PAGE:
Quoting James Britt <james_b / neurogami.com>:

> > one of the languages that they use in academia to teach
> > programming is lisp. you might want to take a look at that too.
> > but just to learn because doing something real in lisp is
> > painful.
>
> Is this true for people who learn Lisp as their first language?

They adapt to the pain -- it's mainly just syntactic.  The thing
about Lisp is that the syntax isn't very humane, but you can
certainly get used to it (macros are a powerful incentive to come
to grips with it once you discover their utility).

But that Lisp is actually "hard" is a myth, due mainly to the way in
which the language is usually taught.  Syntax aside, the language is
plenty familiar.  There's nothing magical about it.  It's just that
most Lisp courses are taught on something of a "throw the kid in
the deep end of the lake and he'll learn to swim real quick"
principle.

People get jittery about things like first-class functions because
they're presented as so strange and mystical, but really they
aren't.  What are Ruby blocks, after all?  They're just syntactic
sugar for lambdas.

Ruby is a sly little victory for functional programming, actually.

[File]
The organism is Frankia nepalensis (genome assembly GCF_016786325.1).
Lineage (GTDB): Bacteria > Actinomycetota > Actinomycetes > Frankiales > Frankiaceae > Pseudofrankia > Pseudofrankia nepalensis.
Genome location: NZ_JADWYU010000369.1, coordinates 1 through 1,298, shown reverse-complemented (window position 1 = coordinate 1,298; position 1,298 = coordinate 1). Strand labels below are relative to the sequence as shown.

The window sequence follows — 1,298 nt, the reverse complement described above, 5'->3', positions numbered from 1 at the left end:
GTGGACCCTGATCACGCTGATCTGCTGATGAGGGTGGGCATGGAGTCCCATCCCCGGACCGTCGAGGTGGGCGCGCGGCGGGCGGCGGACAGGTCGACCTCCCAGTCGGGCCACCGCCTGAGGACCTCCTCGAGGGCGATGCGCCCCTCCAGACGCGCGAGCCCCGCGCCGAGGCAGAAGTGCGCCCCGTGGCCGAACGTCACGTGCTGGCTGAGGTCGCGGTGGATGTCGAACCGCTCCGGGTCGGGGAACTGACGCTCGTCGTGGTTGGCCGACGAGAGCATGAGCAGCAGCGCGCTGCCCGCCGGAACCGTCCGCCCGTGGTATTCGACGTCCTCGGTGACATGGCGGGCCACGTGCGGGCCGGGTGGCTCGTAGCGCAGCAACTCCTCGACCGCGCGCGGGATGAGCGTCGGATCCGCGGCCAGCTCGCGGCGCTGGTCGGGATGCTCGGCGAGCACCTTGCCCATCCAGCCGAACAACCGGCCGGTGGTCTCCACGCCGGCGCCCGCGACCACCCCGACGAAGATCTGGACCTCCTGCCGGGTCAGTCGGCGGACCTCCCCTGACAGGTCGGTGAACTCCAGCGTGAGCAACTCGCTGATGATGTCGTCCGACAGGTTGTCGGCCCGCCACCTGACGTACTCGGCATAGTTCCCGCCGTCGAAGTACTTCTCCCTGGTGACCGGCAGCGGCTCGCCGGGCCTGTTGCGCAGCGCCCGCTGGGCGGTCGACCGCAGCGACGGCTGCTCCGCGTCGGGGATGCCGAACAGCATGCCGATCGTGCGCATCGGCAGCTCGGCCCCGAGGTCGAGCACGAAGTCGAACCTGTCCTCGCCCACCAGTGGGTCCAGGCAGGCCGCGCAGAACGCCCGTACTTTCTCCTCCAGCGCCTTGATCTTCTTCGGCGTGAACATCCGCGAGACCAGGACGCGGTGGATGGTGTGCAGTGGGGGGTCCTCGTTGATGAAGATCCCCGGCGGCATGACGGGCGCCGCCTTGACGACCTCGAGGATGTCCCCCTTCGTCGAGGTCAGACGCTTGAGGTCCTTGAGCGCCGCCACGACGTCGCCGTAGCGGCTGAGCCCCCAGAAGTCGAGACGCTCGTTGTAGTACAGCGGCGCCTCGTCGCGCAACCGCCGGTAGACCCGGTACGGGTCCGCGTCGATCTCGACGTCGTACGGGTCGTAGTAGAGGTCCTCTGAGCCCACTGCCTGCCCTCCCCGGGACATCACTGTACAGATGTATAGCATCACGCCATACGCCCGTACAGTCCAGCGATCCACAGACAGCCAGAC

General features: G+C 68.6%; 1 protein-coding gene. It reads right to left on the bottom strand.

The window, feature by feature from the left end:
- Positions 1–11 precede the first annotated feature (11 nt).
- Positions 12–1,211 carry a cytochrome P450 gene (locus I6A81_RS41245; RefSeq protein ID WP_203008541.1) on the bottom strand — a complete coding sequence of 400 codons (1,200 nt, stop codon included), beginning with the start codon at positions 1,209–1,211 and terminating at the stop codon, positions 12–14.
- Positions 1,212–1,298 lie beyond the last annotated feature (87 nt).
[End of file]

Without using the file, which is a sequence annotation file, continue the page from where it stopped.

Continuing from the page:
I mean, what if you told someone that a language had no for loops,
and that instead you had to get by by passing functions to iterator
primitives?

"How can I do anything useful without for loops?!" they would say.
That's a common objection to Scheme, actually (never mind that
Scheme actually does have 'do', which is the same thing).  At that
point many Scheme advocates start talking about recursion, and
people's heads explode.

But then Ruby showed people it was okay.

We don't normally use recursion, but then again neither does
well-written Scheme code for the most part.  In functional
languages when you need recursion you usually want to reserve it
for implementing little combinators (of which 'map', 'loop' and
'each' are simple examples) and then build on top of those.

-mental